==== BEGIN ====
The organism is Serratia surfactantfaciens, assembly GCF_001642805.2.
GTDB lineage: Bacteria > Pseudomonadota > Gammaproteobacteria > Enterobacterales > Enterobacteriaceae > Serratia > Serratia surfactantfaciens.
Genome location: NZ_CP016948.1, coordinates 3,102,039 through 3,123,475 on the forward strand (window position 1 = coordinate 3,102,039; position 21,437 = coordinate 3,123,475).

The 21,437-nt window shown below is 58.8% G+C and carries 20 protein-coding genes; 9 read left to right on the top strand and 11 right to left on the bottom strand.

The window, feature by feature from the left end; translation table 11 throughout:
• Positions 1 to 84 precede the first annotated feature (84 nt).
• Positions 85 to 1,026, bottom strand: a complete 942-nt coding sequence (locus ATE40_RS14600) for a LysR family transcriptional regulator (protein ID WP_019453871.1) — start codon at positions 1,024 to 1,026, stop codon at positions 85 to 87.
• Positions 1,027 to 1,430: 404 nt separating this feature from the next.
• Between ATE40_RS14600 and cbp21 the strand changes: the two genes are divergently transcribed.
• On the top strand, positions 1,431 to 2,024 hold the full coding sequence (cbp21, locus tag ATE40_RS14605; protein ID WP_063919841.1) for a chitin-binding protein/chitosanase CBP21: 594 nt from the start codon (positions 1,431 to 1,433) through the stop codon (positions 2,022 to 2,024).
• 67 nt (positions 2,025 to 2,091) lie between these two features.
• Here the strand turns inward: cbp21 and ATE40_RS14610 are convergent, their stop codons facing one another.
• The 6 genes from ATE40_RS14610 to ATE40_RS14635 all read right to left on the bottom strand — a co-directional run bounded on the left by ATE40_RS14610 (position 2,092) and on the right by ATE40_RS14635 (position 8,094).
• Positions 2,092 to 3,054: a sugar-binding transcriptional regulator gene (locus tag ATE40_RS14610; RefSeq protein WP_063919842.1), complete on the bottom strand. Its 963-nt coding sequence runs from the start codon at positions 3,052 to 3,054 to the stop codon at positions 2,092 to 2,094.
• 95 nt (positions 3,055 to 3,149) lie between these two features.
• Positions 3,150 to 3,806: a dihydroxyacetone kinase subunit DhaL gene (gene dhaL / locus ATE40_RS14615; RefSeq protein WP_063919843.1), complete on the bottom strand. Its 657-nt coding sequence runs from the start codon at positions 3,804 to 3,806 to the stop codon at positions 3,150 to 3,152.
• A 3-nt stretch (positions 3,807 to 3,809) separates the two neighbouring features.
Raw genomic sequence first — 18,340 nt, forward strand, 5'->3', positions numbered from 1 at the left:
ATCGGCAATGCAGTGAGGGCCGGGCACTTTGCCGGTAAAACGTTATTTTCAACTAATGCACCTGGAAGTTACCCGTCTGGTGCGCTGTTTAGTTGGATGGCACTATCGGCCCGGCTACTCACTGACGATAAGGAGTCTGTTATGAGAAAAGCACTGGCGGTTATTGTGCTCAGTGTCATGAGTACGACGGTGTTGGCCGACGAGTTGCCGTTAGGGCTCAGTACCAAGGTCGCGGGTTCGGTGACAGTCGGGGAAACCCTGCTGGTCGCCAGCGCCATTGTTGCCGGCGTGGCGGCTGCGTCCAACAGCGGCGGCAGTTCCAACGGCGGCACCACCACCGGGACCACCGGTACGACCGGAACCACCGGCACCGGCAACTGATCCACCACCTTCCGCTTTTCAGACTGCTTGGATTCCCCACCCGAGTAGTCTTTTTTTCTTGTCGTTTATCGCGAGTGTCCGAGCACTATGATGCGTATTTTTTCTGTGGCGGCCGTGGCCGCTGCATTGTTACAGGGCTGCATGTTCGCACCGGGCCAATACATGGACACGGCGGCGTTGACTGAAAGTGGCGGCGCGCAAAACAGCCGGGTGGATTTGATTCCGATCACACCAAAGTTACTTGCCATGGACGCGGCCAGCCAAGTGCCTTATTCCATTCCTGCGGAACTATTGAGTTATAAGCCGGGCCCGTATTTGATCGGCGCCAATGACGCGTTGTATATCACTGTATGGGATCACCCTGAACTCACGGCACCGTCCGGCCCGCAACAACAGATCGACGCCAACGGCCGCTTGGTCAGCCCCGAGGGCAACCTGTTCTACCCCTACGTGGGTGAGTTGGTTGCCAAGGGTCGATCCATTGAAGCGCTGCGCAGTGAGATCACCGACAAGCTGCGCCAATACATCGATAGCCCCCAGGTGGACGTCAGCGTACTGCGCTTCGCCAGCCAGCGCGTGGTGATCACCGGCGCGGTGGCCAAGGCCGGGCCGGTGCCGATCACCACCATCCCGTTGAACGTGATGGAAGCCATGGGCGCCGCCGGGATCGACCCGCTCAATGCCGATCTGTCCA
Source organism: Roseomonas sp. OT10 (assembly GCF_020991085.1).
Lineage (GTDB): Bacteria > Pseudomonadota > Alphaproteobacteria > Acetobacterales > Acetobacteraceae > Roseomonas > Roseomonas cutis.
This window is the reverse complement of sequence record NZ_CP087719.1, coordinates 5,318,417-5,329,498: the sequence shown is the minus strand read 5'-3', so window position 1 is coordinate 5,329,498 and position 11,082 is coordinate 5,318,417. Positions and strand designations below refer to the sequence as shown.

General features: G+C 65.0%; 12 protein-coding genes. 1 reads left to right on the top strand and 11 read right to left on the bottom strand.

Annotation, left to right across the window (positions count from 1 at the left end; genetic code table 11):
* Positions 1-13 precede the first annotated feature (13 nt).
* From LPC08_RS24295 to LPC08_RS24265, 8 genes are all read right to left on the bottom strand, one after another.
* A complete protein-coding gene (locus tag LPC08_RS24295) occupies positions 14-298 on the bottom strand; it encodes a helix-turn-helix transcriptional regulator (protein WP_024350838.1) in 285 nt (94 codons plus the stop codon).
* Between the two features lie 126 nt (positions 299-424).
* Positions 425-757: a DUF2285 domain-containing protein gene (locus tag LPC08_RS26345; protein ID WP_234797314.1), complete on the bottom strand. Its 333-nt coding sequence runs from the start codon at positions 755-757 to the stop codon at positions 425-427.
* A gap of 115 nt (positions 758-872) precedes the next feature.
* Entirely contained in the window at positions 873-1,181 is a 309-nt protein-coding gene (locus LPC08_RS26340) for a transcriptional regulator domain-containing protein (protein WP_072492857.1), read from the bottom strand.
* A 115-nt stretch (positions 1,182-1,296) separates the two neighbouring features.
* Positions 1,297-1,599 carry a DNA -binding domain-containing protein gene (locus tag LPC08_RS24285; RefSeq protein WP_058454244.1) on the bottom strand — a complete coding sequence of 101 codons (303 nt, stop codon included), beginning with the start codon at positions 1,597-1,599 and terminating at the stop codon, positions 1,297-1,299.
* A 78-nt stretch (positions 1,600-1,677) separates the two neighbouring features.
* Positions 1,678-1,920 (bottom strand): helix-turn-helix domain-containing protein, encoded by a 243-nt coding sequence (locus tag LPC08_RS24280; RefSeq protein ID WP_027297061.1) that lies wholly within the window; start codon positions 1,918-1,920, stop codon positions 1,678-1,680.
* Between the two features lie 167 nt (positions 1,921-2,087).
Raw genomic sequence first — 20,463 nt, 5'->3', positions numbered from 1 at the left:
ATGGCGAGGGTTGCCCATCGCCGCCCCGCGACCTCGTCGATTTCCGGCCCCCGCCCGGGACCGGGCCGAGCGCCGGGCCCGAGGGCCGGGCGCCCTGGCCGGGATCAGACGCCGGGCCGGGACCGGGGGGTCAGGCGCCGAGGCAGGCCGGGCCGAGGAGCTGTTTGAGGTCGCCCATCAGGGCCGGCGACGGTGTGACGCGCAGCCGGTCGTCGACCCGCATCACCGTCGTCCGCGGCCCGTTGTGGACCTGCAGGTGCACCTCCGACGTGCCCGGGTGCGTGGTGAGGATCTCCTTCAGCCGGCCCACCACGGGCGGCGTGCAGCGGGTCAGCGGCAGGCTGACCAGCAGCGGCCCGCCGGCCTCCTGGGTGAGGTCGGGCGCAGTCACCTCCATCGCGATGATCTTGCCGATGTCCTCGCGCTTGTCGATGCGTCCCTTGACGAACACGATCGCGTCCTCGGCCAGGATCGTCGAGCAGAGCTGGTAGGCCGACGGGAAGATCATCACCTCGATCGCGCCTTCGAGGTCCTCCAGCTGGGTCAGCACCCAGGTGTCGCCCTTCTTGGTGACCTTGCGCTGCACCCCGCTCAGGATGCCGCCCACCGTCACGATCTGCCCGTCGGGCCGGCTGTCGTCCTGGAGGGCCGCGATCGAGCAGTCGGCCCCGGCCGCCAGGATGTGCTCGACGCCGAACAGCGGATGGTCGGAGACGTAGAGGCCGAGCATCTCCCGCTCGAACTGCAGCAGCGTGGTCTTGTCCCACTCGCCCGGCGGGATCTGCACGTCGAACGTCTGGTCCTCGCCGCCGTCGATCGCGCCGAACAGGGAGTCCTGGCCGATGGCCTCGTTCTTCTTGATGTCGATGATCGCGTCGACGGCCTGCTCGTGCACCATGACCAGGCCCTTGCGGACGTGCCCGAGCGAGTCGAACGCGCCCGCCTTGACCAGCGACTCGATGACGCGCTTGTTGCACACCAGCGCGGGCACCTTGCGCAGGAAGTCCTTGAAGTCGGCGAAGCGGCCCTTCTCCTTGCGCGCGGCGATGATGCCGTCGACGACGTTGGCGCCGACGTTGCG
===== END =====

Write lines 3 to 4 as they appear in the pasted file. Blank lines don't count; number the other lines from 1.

Genome location: NZ_CP016948.1, coordinates 3,102,039 through 3,123,475 on the forward strand (window position 1 = coordinate 3,102,039; position 21,437 = coordinate 3,123,475).

The 21,437-nt window shown below is 58.8% G+C and carries 20 protein-coding genes; 9 read left to right on the top strand and 11 right to left on the bottom strand.